Same-sex marriage and abortion officially became legal in Northern Ireland at midnight on October 22

Same-sex marriage and abortion are now both officially legal in Northern Ireland as of midnight last night. 

Read More: Same-sex marriage and abortion set to become legal in Northern Ireland tonight

The matters of same-sex marriage and abortion had previously been deemed to be a “devolved matter” in British Parliament, meaning it should be left up to Northern Ireland’s Assembly to decide. However, with no Assembly in place for more than two years in Northern Ireland, backbench members of the British Labour party argued that the two issues can no longer be ignored.

In July, Labour MP Conor McGinn, a native of Co Armagh who now represents St. Helen’s North in British Parliament, introduced the same-sex marriage bill, and MP Stella Creasy, also a member of the Labour party, introduced the abortion bill. 

The UK’s House of Commons voted 383 votes to 73 votes in favor of marriage equality, and 332 votes to 99 votes in favor of abortion rights.

On October 21, when it became certain that a new Assembly would not be enacted in time, MP Creasy simply tweeted an emoji of a thumbs-up with the hashtag #TheNorthIsNow.

#TheNorthIsNow pic.twitter.com/khudSfjk6R

— stellacreasy (@stellacreasy) October 21, 2019

When the Republic of Ireland voted to decriminalize abortion in 2018, the hashtag #TheNorthIsNext grew popular, which was also partially in response to the 1967 Abortion Act, which liberalized abortion throughout England, Scotland, and Wales, but the laws were never extended to Northern Ireland. 

Read More: Same-sex marriage, abortion set to be legal in North after Westminster vote

On October 21, Michelle O’Neill, vice president for the political party Sinn Fein, tweeted her delight about the new legislation in the region:

As of midnight, the North has taken a huge step forward in LGBT+ and women's rights.

I want to commend all those that have campaigned over the decades for these fundamental rights.

Let's continue to build an inclusive and just society that cherishes all its citizens equally. pic.twitter.com/ALz9YQjE93

— Michelle O’Neill (@moneillsf) October 21, 2019

Alliance for Choice, a pro-choice group based in Northern Ireland, tweeted on Monday that they welcomed the news:

Alliance for Choice will welcome the Repeal of sections 58&59 of the Offences Against the Persons Act, which has until now barred thousands upon thousands of women & pregnant people from access to abortion healthcare at home and with dignity, at midnight. https://t.co/Lu8aDzPfpO pic.twitter.com/uvBR3uMdxf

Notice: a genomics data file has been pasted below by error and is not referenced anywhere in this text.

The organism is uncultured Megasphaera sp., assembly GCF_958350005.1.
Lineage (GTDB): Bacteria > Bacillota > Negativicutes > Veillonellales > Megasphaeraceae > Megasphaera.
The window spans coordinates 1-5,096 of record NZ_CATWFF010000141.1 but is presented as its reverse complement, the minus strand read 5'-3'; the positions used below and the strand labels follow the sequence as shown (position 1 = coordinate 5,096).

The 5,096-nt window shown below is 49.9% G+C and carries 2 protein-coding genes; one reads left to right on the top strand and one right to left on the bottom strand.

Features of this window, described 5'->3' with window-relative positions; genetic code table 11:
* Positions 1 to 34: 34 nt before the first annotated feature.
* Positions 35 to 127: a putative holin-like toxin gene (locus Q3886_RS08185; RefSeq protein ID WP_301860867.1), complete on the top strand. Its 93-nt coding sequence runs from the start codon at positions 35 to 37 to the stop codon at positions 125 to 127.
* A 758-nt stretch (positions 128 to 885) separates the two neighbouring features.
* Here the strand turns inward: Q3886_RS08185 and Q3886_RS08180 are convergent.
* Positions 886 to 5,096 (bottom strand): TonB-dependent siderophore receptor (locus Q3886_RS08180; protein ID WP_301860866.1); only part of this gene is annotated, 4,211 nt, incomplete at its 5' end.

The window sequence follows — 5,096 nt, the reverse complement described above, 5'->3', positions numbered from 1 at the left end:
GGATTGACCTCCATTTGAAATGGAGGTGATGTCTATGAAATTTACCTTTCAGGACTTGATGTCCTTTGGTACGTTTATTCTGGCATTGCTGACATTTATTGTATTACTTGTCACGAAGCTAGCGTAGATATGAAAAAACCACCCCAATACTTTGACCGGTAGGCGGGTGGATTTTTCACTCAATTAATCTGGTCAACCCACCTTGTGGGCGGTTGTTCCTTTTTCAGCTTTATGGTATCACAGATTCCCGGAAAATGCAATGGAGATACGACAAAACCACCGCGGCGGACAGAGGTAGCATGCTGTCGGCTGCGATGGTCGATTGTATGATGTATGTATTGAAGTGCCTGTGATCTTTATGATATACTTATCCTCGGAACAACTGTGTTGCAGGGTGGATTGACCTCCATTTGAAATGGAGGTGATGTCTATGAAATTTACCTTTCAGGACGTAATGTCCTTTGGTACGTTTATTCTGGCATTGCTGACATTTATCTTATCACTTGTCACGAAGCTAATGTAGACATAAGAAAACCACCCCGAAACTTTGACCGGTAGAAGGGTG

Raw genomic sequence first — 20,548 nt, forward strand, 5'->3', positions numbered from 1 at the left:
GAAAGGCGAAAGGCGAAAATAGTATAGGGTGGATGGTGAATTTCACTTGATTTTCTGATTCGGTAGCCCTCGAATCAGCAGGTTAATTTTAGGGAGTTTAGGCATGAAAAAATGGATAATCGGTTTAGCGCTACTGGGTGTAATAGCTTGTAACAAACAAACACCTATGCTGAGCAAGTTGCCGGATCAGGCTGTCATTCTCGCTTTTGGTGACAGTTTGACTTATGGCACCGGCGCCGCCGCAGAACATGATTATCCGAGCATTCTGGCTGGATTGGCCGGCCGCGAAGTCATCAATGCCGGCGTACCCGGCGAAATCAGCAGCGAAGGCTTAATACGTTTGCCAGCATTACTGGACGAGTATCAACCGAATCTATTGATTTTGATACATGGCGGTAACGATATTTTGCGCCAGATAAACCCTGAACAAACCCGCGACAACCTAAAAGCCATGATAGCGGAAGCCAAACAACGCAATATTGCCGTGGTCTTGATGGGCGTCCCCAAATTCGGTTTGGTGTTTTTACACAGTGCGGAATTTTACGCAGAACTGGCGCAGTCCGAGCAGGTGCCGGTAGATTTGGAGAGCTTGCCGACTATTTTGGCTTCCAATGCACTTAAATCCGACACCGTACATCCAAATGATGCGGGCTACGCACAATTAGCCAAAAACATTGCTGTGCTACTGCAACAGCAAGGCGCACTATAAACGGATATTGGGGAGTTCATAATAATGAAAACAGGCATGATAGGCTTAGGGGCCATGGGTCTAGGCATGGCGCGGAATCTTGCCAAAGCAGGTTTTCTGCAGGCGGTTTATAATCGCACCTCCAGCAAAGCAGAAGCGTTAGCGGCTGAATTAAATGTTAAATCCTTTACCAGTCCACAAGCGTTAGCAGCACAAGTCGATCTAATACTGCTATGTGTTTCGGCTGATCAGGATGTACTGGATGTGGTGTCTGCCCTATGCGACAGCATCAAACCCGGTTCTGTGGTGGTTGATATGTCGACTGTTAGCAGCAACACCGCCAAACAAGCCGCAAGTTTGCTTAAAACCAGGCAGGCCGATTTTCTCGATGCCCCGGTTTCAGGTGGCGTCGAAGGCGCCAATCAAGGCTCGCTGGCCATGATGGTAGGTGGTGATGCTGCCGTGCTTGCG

— Alliance For Choice (@All4Choice) October 21, 2019

The group later tweeted: “We will be working hard to make sure the regulations provide accessible abortion healthcare for everyone who wants or needs it.”

Abortion has been decriminalised.

We will be working hard to make sure the regulations provide accessible abortion healthcare for everyone who wants or needs it. pic.twitter.com/RYOyLc4T5K

— Alliance For Choice (@All4Choice) October 21, 2019

As per the new guidelines, any pending investigations or prosecutions about women who have procured abortions in Northern Ireland are to cease. While full abortion services will likely not be available in Northern Ireland until late March 2020, all doctors in the region are now required to provide full information about abortion services to women.

Amnesty International tweeted:

Normal heart rate:

⠀ /\⠀ ⠀ ⠀ ⠀ /\
__ / \ __/\__ / \ __
\/⠀ ⠀ ⠀ ⠀ \/

Heart rate when you find out abortion & same sex marriage are legal in Northern Ireland:

拾 拾
拾 拾 拾 拾 拾
拾 拾

— Amnesty International (@amnesty) October 22, 2019

Celebrations in Belfast

Celebrations abounded in Belfast in the wake of the news.

Kevin Scott, a photographer for The Belfast Telegraph, shared this amazing video from Maverick Bar in Belfast that hosted a countdown celebration:

Absolute scenes here in Belfast tonight as #equalmarriage is legalised in Northern Ireland @BelTel pic.twitter.com/mhIeRxyIL2

— Kevin Scott (@Kscott_94) October 21, 2019

The Sunflower Public House venue in Belfast shared these pictures of couples popping the question:

There was no hanging about from these ones... ️‍

Publiée par Sunflower Public House & Live Music sur Lundi 21 octobre 2019

But not all the reactions were celebratory

The Democratic Unionist Party (DUP), attempted to push through a last minute piece of legislation on Monday to prevent the decriminalization of abortion in Northern Ireland. With Sinn Fein and the Alliance Party boycott what they slammed a "political stunt" at Stormont, there wasn't sufficient cross-party coordination to elect a new Speaker, meaning no new business could be mounted.

Arlene Foster, the head of the DUP, retweeted this message from her party colleague MP Paul Givan which said their "fight will go on:"

My letter to the Attorney General and the response. Today was a missed opportunity to protect life. Thank you to those MLAs that took their seats and supported this initiative. The fight for the most important right of all the right to life will go on! pic.twitter.com/0Exp9Xo3u8

— Paul Givan (@paulgivan) October 21, 2019

Precious Life, a pro-life group in Northern Ireland who staged a protest at Stormont on Monday, says their battle is not over:

'We need Leaders not in love with Money but in love with JUSTICE!
Not in love with Publicity, But in love with HUMANITY'
Martin Luther king jr. #NotInMyName #FightBack #TheNorthIsProLife #WeStandforLife #TheBattleisNotOver pic.twitter.com/7515NIWKQZ

— Precious Life (@PreciousLifeCom) October 22, 2019

What are your thoughts on same-sex marriage and abortion in Northern Ireland? Let us know in the comments

Pro-choice activists demonstrated at Stormont in Northern Ireland on October 21 ahead of the official decriminalization.Getty Images